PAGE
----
No worries. So we''re beginning to see that more older adults there''s an uptick and the number of people over age 55 that are working. And some recent surveys found that older adults are telling us that they are planning on working longer. I think it was an AARP study where seven in ten plan to work past the age of 65, which is really pretty -- you know an opposite trend of what we''ve seen in the past. And in that particular study, half said that they expect to work well into their 70''s and this phenomenon sort of reminds me of my own mother who worked for gosh, 35, 38 years in a school district. And you know she basically, wanted to continue to work well into her 70''s and she''s a good example I think of maybe why people -- why we''re beginning to see this trend and of course for her, it was meaningful engagement. I mean she wanted to be involved, she wanted to feel like she was doing something of value every day and there was real intrinsic value in her job and what she was doing. Other reasons maybe for the shift of course, is financial need, and a couple things might be happening of course with the terrible downturn that we''ve seen in the economy has really made retirement something that folks don''t really necessarily are able to do how they thought they would, that they would work and retire at 65 and with the erosions of pension funds and other things that''s really changed the landscape. But, also, too -- one of the demographic things that I didn''t mention is that we know that woman live longer than men in later life, and there are many women who need to continue to work as well as some others, particularly older adults of color that really need, that don''t necessarily have a strong financial base as they move into later life and really must continue to work. So I think we have all of these different sorts of things going on, people are living longer, some of which are wanting to continue to be engaged and work so we have that happening. So I think that again we''re going to see these Baby Boomers moving and wanting to continue to be employed, and as you all probably know better than I do, we have this the Title One of ADA that covers this employment and reasonable accommodation. And the guess here is that it''s going to cover more individuals and thinking about having to define what is the physical impairment that substantially limits one''s major life activities, and how might that play out for somebody who''s in their 70''s that maybe, wants to continue to work but have this physical impairment and trying to figure out you know, how the measurement for an impairment and all the legal things that probably the audience is really more familiar with than I am but, it''s really clear that more older adults are going to be probably falling under this particular law with regards to -- well, you know, what does a -- how are the courts going to define physical and mental impairments with regard to older adults and also in terms of the limits in a major life activity. How will this really play itself out because in fact as these people maybe need to have assistance and just being able to do their job with regards to some of the minor accommodations in work and thinking about it? And I have to say in thinking about this issue as a gerontologist, again, I sort of want to make the note that I''m not sure that when older adults encounter these issues or see themselves as maybe having difficulty with arthritic hands or not being able to continue to work in the manner that they have before, are not necessarily thinking about the ADA as a place to turn, as a legislation to turn to think about asking for and seeking accommodations. So it''s -- I think it''s going to be incredibly interesting to see how the courts will see these whole issue of aging and disability, and how we as practitioners and folks in our various fields begin to kind of think about what this is going to mean, because we -- you know, we certainly have older adults that are wanting to remain engaged and simply need accommodations to do so. So I''m just not sure, I''ll be interested to see what the audience thinks about this but, I''m just not sure that older adults would see themselves necessarily as being disabled, as a person with a disability in which the ADA would cover and support some -- their request to have an accommodation made so they can continue to work. With regards to, of course the public accommodation in Titles Two and Three, again I think many folks are aware of the kinds of things available there with regards to structural accessibility, ramps and signage and so on but again, how will that play out for older adults? I have noticed again that using -- I don''t think my mom would mind, I talk about my mom -- but using a walker and just the difficulties that she has just getting in and out of places, places of business, gaining access to certain things. It has certainly become an eye opener for me to see that in fact, that we can take advantage of some of these structural changes but, there are certainly some things that again, are there that accommodations and things that are still need to be made again perhaps as more older adults are expecting to be involved and full participants in these goods and services. You know modifications to policies, practices and procedures, how might that play itself out with regards to older adults as they begin to want to access certain things as well you know, providing aids and services. Again, it''s probably not so much that these things will be different for older adults but in fact -- they might be fundamentally maybe slightly different for older adults as they present in later life with this notion of aging and to disability, but it will be that there will be certainly more older adults that will want to be able to be full participants in, and I think that it will certainly change the dynamic of what is being done under these different titles and how courts and other folks or other advocates are seeing this intersection. So this be -- we would love to break at this point and maybe hear comments or questions about this intersection.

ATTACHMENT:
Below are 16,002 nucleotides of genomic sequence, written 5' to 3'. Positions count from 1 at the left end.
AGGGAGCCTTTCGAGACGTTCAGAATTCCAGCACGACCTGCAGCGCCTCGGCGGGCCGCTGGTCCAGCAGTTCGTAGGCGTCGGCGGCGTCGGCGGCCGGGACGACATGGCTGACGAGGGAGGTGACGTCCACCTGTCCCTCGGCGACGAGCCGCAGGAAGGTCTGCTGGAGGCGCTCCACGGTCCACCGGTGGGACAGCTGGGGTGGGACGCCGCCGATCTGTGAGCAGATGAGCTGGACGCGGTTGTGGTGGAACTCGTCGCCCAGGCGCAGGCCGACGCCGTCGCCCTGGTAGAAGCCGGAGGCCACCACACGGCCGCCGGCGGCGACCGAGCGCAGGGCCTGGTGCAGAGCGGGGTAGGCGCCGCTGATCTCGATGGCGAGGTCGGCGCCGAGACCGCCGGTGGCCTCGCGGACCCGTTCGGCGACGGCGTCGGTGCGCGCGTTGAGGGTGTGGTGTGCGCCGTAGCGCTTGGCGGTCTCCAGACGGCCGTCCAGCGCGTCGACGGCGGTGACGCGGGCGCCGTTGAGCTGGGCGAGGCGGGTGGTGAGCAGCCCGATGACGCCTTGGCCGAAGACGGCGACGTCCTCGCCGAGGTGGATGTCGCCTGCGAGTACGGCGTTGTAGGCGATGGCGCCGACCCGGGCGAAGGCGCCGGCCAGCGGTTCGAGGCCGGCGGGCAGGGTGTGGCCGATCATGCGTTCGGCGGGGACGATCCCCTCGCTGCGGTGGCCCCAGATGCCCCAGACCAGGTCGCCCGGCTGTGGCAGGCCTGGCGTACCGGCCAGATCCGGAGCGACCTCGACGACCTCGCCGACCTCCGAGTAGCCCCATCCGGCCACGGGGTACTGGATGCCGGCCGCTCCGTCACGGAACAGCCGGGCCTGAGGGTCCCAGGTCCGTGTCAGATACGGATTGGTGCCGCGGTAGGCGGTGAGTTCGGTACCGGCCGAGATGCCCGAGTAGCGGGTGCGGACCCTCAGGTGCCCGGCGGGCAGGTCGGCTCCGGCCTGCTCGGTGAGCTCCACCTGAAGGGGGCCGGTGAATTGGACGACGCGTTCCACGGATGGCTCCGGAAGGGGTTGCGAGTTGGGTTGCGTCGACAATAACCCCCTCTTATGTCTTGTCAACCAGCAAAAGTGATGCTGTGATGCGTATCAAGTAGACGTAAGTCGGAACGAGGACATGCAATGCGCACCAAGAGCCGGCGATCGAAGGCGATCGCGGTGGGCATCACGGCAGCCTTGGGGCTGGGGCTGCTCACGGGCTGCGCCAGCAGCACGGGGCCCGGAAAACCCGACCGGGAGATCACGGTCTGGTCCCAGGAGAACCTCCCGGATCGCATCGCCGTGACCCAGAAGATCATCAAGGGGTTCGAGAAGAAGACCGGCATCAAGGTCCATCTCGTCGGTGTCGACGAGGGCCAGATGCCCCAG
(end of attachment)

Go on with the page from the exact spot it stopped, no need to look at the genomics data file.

[Background noise] Operator, if you want to go ahead and give folks instructions one more time on how they can ask questions at this point.